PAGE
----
Over the last few months, Texas has developed a series of new requirements that make it more costly, time consuming, and strenuous for women to obtain an abortion. On Monday, November 28, after months of controversy, Texas officially made it a requirement that any fetus aborted at a hospital, abortion clinic, or other medical facility must be buried or cremated after procedure regardless of gestation period.

History of abortion

Abortion has been around for many years. Despite its illegality before the 1960’s, many women were dangerously obtaining illegal abortions or conducting the procedure themselves leading to many pregnancy and childbirth-related deaths.

In 1973, Roe v. Wade was the integral Supreme Court case and turning point in America that gave a woman the Constitutional right to make independent medical decisions regarding their body, or in other words, legalized abortion. Within the last fifty years, many other abortion-related laws have been passed, such as claiming the illegality of abortion after the second trimester. Planned Parenthood health centers are commonly known to support the women’s constitutional right as they offer professional, safe, and comprehensive abortion services.

Texas abortion ruling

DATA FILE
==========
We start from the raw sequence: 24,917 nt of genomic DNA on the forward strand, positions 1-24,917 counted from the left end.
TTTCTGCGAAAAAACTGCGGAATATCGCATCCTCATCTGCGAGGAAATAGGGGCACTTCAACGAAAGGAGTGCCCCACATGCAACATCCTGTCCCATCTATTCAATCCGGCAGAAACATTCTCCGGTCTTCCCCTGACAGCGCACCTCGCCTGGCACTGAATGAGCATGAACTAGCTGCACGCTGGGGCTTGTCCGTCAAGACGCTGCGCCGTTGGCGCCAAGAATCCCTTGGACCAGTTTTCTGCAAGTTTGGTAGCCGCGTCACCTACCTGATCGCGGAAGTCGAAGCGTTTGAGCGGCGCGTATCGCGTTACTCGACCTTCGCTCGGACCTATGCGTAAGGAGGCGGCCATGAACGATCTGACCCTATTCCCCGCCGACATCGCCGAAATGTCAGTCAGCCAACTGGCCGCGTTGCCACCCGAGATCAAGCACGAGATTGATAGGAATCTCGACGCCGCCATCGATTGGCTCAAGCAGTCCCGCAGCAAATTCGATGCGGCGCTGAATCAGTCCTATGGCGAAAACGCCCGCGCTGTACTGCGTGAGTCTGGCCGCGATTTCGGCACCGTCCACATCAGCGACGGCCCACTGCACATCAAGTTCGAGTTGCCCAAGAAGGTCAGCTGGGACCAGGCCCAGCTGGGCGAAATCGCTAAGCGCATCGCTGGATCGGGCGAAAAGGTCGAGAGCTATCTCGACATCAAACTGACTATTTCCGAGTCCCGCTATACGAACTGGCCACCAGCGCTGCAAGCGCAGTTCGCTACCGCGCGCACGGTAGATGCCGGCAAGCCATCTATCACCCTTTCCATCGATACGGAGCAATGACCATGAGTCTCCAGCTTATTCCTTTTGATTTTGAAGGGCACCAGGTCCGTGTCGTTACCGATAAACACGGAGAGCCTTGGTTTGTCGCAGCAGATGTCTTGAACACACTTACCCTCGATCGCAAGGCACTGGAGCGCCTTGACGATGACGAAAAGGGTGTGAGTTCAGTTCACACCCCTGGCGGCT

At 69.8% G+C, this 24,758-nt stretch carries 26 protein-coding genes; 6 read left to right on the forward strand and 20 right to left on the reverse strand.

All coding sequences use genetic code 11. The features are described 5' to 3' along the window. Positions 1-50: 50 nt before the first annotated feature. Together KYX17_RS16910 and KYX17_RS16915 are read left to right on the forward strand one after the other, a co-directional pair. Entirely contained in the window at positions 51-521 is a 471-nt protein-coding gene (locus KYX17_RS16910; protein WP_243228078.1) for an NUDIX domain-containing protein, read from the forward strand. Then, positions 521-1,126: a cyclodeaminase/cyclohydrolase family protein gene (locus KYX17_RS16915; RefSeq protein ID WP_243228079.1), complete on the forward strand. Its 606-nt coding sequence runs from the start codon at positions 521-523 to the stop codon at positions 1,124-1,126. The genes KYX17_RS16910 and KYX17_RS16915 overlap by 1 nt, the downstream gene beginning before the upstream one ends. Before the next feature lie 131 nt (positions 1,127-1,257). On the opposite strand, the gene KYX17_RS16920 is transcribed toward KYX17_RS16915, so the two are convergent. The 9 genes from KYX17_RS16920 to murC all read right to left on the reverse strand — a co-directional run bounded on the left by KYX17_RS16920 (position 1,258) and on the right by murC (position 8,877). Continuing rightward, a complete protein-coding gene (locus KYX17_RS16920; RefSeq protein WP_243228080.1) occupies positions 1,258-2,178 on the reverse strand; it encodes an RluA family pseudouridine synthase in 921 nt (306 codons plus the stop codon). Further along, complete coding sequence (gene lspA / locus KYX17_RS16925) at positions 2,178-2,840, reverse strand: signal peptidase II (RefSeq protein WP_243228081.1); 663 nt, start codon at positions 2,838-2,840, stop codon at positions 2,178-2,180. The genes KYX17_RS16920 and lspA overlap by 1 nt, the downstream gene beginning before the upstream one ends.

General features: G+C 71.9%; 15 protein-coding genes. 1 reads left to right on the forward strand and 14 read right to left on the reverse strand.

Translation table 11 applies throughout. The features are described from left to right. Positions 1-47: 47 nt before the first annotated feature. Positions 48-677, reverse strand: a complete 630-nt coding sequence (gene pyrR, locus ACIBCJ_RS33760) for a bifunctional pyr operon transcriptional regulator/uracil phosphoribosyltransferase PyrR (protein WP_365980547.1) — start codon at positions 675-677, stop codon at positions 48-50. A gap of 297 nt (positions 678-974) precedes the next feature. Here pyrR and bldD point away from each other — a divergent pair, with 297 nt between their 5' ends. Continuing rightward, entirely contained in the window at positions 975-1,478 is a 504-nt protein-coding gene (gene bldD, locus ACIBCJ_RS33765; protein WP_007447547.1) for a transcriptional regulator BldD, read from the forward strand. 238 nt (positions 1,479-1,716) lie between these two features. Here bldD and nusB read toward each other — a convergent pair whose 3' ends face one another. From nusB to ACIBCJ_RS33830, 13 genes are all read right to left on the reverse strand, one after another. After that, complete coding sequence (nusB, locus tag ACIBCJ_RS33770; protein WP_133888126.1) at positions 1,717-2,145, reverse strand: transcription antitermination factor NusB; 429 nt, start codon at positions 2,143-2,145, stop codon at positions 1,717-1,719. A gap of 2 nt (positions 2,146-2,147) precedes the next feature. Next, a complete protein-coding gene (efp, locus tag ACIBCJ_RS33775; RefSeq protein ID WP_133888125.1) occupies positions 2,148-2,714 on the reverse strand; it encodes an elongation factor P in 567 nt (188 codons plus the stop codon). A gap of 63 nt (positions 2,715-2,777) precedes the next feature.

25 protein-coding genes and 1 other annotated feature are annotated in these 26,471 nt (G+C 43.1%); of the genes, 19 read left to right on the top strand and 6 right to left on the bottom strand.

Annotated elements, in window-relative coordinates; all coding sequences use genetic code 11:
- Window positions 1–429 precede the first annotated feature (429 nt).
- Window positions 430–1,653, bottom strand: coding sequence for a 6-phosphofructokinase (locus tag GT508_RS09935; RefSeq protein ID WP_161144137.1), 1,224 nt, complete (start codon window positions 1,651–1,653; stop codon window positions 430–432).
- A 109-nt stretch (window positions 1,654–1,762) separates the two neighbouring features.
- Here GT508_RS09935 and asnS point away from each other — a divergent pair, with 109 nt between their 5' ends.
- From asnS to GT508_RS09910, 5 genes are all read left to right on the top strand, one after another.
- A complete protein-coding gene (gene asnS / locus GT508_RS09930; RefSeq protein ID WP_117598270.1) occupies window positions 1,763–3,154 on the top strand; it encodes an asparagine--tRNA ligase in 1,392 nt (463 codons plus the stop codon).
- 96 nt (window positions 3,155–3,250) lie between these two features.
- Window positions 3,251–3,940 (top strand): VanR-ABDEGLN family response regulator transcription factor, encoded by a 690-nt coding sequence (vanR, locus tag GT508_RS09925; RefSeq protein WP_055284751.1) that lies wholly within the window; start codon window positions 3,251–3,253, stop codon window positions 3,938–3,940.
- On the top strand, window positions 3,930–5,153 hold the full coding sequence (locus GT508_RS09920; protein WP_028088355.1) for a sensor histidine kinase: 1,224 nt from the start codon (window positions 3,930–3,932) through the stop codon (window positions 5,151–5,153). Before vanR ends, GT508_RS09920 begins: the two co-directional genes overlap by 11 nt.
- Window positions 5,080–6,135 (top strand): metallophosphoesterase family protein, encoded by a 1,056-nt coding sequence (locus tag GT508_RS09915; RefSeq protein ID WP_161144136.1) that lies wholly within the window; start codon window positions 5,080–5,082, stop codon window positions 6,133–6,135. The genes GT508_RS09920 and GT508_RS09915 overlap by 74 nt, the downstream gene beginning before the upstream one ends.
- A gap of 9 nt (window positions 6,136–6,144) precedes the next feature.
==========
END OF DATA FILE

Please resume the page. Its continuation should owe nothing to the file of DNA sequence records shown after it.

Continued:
The new abortion rules were first proposed back in July of 2016 and have been contemplated for months. Earlier this week, Texas’ Republican Governor, Gregg Abbott, approved the proposal requiring the burial or cremation of aborted fetuses.

In an email, he said “I believe it is imperative to establish higher standards that reflect our respect for the sanctity of life. This is why Texas will require clinics and hospitals to bury or cremate human and fetal remains.” He then went on to say, “I don’t believe that human and fetal remains should be treated like medical waste and disposed of in landfills.”

This new ruling requires the medical officials to effectively take care of the aborted fetuses, and not the woman aborting.

There were therefore concerns raised for medical officials regarding the costs that will be associated with this. Another concern was raised for whether or not women will now revert back to self-aborting rather than seeing a medical professional for a safe procedure.

Pro-Choice and women’s rights activists were not happy about the new Texas law.

David Brown, the senior staff attorney of Center for Reproductive Rights, claimed the law to be unnecessary and an intrusion on women’s rights.

The new abortion regulation will take effect on December 19, 2016.

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